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Ex-New York Yankees prospect Ben Ruta has some harsh words for the current version of baseball’s most storied franchise.
Ruta recently appeared on the Foul Territory podcast, where he said the firing of hitting coach Dillon Lawson is going to bring about major changes in the minor leagues. According to Ruta, Lawson was one of the key figures in incorporating analytics into the Yankees’ farm system.
“Fully expect them to clear house in the minor leagues,” Ruta wrote. “All the coaches were brought in by Dillon Lawson and the analytics guys. Lawson is the hitting coach who was let go. They will change developmental culture back to old Yankees days. Keep in mind, I played in the Yanks org. before analytics in ’16 to ’18, and then after in ’18 to ’20. Stark difference in development.”
He added that the team used to be more focused on fundamentals, but switched to prioritizing walks or hard hit line drives.
“Here’s all you need to know: In 2020, before COVID, we played a game called pitchers vs. hitters,” Ruta wrote. “The only way to win was to walk or hit a ball 95-mph-plus. There is no baseball being taught there anymore. No baserunning, moving runners, fundamentals, etc.”
Are The Yankees Too Reliant On Analytics?
Ruta also tweeted about the New York marketplace being difficult to deal with. And that the fans are increasingly frustrated about the bad product being put out on the field.
“New York is a tough market,” Ruta posted on Twitter. “Fans and media. Analytics are fine BUT when you have a bad product (and it’s obvious) and it gets defended by constantly telling you it’s not as bad as it looks b/c so and so analytic is actually really good. This is how a fan base gets frustrated.”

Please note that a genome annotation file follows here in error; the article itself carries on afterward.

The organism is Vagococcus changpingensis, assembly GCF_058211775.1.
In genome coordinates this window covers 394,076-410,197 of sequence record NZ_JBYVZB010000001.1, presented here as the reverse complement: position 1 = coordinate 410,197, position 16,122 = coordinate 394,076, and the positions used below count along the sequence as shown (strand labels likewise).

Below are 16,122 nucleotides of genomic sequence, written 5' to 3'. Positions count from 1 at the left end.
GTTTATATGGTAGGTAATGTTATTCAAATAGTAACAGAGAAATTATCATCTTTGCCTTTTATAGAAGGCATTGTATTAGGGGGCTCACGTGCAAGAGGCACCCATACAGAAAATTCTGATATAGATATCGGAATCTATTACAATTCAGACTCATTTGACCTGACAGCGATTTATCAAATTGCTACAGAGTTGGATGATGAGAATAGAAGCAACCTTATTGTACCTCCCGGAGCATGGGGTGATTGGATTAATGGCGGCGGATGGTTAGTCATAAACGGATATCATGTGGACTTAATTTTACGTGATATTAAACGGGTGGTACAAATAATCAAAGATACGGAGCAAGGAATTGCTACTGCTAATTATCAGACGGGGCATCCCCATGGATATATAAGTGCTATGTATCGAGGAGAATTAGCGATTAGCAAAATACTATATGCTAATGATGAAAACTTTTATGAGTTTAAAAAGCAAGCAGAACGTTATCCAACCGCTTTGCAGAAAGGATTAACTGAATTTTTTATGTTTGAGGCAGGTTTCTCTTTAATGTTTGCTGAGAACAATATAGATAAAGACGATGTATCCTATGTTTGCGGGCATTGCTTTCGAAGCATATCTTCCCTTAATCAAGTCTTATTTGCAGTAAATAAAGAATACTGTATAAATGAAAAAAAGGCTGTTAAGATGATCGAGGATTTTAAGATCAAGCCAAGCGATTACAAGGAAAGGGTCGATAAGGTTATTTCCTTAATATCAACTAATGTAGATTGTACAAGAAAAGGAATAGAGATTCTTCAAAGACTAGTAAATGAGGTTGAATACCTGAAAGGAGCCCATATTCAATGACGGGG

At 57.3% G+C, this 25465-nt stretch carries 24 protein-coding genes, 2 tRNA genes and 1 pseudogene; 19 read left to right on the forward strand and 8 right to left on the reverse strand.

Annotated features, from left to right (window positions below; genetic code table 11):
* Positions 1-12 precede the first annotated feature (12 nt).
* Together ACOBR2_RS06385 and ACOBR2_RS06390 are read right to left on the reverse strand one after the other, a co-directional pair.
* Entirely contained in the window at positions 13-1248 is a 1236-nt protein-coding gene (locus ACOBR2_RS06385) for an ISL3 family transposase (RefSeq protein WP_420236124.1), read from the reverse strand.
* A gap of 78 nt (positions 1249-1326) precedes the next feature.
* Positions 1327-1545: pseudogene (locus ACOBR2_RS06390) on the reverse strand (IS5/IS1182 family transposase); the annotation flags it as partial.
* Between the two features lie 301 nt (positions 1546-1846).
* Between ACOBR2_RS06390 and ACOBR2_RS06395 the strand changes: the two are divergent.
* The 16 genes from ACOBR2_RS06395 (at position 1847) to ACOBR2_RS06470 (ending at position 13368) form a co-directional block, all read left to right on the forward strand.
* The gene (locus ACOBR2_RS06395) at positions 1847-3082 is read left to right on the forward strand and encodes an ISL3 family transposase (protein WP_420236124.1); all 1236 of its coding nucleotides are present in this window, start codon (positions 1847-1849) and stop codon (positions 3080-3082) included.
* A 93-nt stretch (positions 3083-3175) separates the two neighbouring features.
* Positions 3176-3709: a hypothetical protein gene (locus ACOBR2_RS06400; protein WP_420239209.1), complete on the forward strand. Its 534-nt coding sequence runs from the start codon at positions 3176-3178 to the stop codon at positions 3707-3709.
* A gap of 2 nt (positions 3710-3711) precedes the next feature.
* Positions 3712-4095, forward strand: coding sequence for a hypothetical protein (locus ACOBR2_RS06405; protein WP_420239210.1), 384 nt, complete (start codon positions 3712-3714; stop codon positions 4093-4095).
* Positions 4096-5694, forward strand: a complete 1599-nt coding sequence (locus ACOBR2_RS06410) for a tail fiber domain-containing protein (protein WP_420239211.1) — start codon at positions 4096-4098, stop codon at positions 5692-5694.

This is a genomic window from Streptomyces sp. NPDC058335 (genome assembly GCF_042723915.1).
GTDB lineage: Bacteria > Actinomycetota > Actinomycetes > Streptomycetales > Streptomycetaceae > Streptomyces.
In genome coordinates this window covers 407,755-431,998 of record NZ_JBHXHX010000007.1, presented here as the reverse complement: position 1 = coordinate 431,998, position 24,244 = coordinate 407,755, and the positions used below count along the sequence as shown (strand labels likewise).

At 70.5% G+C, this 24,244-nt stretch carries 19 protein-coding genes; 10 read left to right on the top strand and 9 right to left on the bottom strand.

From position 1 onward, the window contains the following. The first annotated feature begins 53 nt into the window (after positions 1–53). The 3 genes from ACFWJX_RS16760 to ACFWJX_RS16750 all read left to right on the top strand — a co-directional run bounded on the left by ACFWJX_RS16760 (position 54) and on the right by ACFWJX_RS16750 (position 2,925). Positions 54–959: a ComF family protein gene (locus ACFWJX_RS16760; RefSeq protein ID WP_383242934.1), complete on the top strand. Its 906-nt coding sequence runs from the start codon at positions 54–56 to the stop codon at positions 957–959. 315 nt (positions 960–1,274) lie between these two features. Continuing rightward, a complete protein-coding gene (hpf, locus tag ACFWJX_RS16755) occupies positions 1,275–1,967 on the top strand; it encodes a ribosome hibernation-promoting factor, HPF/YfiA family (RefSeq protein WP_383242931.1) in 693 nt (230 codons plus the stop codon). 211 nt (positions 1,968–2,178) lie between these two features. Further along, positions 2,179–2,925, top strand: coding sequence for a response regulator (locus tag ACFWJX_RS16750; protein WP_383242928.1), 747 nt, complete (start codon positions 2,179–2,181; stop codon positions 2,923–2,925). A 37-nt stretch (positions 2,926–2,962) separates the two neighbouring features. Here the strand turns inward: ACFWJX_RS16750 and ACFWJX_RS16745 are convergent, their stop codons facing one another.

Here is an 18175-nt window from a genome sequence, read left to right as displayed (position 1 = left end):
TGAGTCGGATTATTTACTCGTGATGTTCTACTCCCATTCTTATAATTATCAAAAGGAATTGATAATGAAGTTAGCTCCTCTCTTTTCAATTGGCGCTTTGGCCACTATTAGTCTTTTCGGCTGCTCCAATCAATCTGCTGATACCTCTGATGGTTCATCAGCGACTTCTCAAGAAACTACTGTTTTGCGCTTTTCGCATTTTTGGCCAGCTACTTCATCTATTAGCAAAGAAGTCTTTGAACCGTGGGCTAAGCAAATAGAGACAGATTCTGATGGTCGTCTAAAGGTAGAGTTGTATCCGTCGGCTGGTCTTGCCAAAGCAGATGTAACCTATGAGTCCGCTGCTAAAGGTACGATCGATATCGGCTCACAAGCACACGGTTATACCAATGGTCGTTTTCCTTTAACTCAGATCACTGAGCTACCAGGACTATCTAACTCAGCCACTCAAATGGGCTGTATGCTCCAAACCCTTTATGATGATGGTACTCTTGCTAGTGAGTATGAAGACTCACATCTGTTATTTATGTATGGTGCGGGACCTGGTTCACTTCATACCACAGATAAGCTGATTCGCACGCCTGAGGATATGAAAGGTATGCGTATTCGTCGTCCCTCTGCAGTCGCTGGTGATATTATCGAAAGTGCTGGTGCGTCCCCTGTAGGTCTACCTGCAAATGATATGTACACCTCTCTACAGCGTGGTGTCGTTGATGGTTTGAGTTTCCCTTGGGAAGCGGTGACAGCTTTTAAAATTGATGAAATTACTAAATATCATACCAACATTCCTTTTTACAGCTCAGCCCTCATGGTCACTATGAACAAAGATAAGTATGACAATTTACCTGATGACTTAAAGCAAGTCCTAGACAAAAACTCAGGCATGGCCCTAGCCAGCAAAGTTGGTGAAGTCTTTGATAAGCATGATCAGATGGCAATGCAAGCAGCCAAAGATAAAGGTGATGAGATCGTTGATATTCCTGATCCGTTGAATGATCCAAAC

But is Ruta right?
Just last season, the Yankees were one of baseball’s best teams, taking the AL East with 99 wins. That success was due in large part to all world superstar Aaron Judge, who embodies the analytics movement Ruta claims is hurting the organization.
In 2022, Judge walked in 16% of his plate appearances, and 19% in 2023, both among the highest rates in baseball. When he doesn’t walk, he hits the ball incredibly hard.
Last season, his average exit velocity was 95.8mph, in the 100th percentile in MLB. This year it’s even higher at 97.3mph.
It’s much the same formula as Juan Soto. Soto’s been 47% better than the league average hitter this season, walking over 20% of his plate appearances and in the 96th percentile in exit velocity.
If you walk and hit the ball hard, odds are you’re going to be a very successful major league player.
There’s a case to be made that focusing exclusively on analytics in developing players isn’t the right course, considering fundamentals are still required to win baseball games. But an MLB team that had a whole bunch of Aaron Judges and Juan Sotos would be pretty darn tough to beat.
The answer is to do both. Prioritize walks and hard hit balls, AND teach prospects to be productive even if they can’t hit the ball hard. Despite the disappointing 2023 season, maybe that’s the path forward for the New York Yankees.